Blepharospasm is a focal dystonia characterized by increased blinking and involuntary closing of the eyes. This form may be primary or secondary. People with blepharospasm have normal vision.
When vision is impaired, it is due solely to the forced closure of the eyelids. Blepharospasm may be referred to as a “cranial dystonia.” Cranial dystonia is a broad description of dystonia that affects any part of the head.
Terms used to describe blepharospasm include: eye dystonia, cranial dystonia, adult onset focal dystonia. When blepharospasm occurs with dystonia in the face, the term Meige’s Syndrome may be used.
Blepharospasm affects the eye muscles and usually begins gradually with excessive blinking and/or eye irritation. In the early stages it may only occur with specific precipitating stressors such as bright lights, fatigue, and emotional tension. It is almost always present in both eyes.
As the condition progresses, symptoms may occur frequently during the day. The spasms disappear in sleep, and some people find that after a good night's sleep, spasms do not appear for several hours after waking. In a few cases, spasms may intensify so that the eyelids remain forcefully closed for several hours at a time.
Blepharospasm can occur with dystonia affecting the mouth and/or jaw (oromandibular dystonia). When blepharospasm and oromandibular dystonia occur together, the condition may be referred to as Meige's Syndrome. In such cases, spasms of the eyelids are accompanied by jaw clenching or mouth opening, grimacing, and tongue protrusion.
Blepharospasm may develop spontaneously with no known precipitating factor or be inherited. Some people with blepharospasm have family members with dystonia affecting different body areas.
Blepharospasm may be secondary due to drug exposure or occur in association with disorders such as parkinsonian syndromes and Wilson's disease.
Diagnosis of blepharospasm is based on information from the affected individual and the physical and neurological examination. At this time, there is no test to confirm diagnosis of blepharospasm, and, in most cases, assorted laboratory tests are normal.
Blepharospasm should not be confused with:
Ptosis- drooping of the eyelids caused by weakness or paralysis of a levator muscle of the upper eyelid.
Blepharitis- an inflammatory condition of the lids due to infection or allergies.
Hemifacial spasm- a non-dystonic condition involving various muscles on one side of the face, often including the eyelid, and caused by irritation of the facial nerve. The muscle contractions are more rapid and transient than those of blepharospasm, and the condition is always confined to one side.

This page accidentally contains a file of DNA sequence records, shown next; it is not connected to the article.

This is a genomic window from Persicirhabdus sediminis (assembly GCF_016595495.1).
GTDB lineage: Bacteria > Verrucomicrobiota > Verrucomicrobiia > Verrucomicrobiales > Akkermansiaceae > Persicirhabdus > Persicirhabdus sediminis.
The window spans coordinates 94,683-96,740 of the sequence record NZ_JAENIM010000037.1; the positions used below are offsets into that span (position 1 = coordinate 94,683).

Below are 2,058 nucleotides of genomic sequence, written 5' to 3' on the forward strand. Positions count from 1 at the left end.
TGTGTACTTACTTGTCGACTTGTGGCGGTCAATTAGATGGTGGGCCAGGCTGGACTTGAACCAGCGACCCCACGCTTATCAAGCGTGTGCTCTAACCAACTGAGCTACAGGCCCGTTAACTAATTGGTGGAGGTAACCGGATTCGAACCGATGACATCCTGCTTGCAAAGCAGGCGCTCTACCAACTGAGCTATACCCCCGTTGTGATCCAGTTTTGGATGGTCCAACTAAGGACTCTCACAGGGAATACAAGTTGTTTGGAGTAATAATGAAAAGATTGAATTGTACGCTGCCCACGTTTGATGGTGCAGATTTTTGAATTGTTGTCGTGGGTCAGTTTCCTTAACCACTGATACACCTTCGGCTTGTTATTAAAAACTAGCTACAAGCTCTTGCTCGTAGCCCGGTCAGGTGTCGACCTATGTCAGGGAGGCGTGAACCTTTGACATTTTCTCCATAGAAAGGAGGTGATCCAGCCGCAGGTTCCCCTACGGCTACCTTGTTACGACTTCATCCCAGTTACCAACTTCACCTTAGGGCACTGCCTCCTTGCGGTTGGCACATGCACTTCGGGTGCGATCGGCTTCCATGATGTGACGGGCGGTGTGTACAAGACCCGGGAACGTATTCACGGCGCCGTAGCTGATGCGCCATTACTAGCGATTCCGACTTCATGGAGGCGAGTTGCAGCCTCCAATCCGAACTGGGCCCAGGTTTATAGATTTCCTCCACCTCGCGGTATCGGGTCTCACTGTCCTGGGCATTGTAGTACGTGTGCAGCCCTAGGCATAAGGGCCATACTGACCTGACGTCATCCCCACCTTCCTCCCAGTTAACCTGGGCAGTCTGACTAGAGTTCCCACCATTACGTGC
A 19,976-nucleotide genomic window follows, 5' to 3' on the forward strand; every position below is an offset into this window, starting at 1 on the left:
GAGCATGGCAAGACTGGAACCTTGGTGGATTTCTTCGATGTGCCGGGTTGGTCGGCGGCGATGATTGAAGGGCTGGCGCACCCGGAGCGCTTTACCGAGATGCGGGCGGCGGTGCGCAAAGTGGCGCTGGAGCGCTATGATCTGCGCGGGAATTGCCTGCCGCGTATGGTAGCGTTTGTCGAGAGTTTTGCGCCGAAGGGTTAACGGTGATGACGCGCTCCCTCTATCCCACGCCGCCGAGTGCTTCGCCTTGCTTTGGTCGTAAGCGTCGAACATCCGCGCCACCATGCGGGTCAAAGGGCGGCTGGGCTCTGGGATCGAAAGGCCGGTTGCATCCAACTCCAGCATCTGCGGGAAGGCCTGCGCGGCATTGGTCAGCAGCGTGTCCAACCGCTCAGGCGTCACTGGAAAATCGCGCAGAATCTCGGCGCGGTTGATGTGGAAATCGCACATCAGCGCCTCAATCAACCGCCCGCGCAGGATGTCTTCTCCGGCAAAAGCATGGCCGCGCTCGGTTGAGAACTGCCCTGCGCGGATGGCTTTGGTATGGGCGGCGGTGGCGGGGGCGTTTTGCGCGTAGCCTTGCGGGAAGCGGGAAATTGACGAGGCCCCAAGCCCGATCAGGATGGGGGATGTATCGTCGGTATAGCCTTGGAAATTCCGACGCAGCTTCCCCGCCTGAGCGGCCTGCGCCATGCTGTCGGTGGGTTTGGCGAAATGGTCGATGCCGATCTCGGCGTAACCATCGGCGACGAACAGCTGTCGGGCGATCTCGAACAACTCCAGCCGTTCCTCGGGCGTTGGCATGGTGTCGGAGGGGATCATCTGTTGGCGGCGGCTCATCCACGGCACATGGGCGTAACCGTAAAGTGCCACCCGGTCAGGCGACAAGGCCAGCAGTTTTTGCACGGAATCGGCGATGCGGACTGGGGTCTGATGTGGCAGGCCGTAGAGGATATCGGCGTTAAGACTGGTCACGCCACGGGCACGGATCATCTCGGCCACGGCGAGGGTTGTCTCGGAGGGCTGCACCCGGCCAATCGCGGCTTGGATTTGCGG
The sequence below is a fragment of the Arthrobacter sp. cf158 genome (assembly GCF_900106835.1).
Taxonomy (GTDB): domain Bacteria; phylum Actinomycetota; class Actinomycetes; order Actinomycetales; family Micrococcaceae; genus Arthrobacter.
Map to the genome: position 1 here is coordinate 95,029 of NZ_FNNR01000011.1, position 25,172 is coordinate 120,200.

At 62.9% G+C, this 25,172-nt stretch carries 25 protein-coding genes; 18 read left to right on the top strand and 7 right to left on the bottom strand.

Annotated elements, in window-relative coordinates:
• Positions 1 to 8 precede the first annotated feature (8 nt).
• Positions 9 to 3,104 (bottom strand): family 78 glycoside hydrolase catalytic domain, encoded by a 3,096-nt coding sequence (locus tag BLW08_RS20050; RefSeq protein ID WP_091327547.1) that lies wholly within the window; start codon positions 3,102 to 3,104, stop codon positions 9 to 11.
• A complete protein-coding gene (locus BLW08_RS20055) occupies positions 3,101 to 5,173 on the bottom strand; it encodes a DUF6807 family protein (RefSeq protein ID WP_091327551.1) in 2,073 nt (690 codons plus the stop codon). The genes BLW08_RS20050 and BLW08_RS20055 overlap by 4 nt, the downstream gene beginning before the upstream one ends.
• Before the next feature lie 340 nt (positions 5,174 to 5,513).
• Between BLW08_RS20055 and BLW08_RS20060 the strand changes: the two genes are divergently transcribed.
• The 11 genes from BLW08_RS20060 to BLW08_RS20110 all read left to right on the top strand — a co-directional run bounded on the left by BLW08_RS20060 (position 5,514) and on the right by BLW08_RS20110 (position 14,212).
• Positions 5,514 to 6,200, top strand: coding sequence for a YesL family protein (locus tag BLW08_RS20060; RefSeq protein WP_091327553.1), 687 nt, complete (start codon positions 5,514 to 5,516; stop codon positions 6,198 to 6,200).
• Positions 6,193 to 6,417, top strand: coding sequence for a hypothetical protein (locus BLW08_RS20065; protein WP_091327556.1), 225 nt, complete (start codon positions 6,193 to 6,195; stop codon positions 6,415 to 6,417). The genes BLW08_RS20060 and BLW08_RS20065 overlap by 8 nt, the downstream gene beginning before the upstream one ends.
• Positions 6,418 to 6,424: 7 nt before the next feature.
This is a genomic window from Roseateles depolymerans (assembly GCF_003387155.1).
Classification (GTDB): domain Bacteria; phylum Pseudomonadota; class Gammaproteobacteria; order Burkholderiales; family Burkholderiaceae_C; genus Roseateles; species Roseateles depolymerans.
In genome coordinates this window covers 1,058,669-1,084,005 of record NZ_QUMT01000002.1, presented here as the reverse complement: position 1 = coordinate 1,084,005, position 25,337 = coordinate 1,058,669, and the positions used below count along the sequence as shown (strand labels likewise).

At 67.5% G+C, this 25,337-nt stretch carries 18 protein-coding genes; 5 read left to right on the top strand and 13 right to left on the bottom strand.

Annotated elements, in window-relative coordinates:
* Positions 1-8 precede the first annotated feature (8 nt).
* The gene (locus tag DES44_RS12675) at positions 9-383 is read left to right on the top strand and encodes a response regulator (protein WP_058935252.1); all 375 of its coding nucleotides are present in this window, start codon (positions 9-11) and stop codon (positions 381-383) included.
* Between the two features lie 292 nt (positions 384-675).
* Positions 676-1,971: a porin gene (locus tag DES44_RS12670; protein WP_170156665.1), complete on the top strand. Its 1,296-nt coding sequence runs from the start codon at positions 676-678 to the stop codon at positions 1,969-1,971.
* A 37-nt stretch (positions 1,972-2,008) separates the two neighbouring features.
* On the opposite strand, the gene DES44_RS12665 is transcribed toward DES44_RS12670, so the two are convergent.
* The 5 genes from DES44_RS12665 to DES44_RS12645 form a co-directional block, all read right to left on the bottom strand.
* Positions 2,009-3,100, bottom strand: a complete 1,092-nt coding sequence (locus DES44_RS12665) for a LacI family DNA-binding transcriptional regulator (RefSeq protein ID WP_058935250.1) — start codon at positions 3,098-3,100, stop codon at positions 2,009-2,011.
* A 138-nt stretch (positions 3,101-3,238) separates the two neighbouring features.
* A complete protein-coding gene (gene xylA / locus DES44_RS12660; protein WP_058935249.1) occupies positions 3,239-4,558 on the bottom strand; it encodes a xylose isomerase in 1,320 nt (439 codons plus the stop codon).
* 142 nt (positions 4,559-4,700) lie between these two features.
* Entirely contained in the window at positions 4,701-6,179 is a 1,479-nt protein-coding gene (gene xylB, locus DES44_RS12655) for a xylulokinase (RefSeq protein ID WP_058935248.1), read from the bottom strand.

One of the most effective treatments for blepharospasm is regular botulinum toxin injections to the affected muscles. Medications—including clonazepam, lorazepam, and trihexyphenidyl—are helpful in some cases. If botulinum toxin injections and medications are not effective, myectomy surgery in which portions of muscle are removed may also alleviate symptoms. Botulinum toxin injections may or may not be required following myectomy surgery.
To see the information about the treatment, Myectomy Surgery of Blepharospasm, please click here.
Further Medical Information
The Benign Essential Blepharospasm Canadian Research Foundation (BEBCRF) has amassed a large body of information on the symptoms and treatment of Benign Essential Blepharospasm from expert medical professionals. This in-depth information can be accessed through their website, by clicking here.
To see the difference between facial tic and blepharospasm, click here.
To view the latest research related to blepharospasm, please click here.
Facebook Blepharospasm Support Group: click here.
Patient Interview: Patricia Goodwin, diagnosed with Blepharospasm in 2009, discusses the condition in an interview here.
Medical Practitioners with Specialization in Dystonia/BEB/Hemifacial Spasm:
To get in touch with one of these medical practitioners, click on the doctor’s name to access their contact information.
Harmeet S. Gill MD, FACS FRCSC
David R. Jordan MD. FACS, FRCSC
Stephen P. Kraft MD. FRCSC
Earl Consky MD
Yasser Khan MD, FRSCS
Anthony M. Kaufmann, MD, BSc (Med) MSc FRCSC
Find an opthalmologist here.
Find an oculoplastic surgeon here.
Please note that patients require a referral from their family physician to see an ophthalmologist or oculoplastic surgeon.
Blepharospasm contact: Email/Phone (TBD)
Dyfying Dystonia podcast
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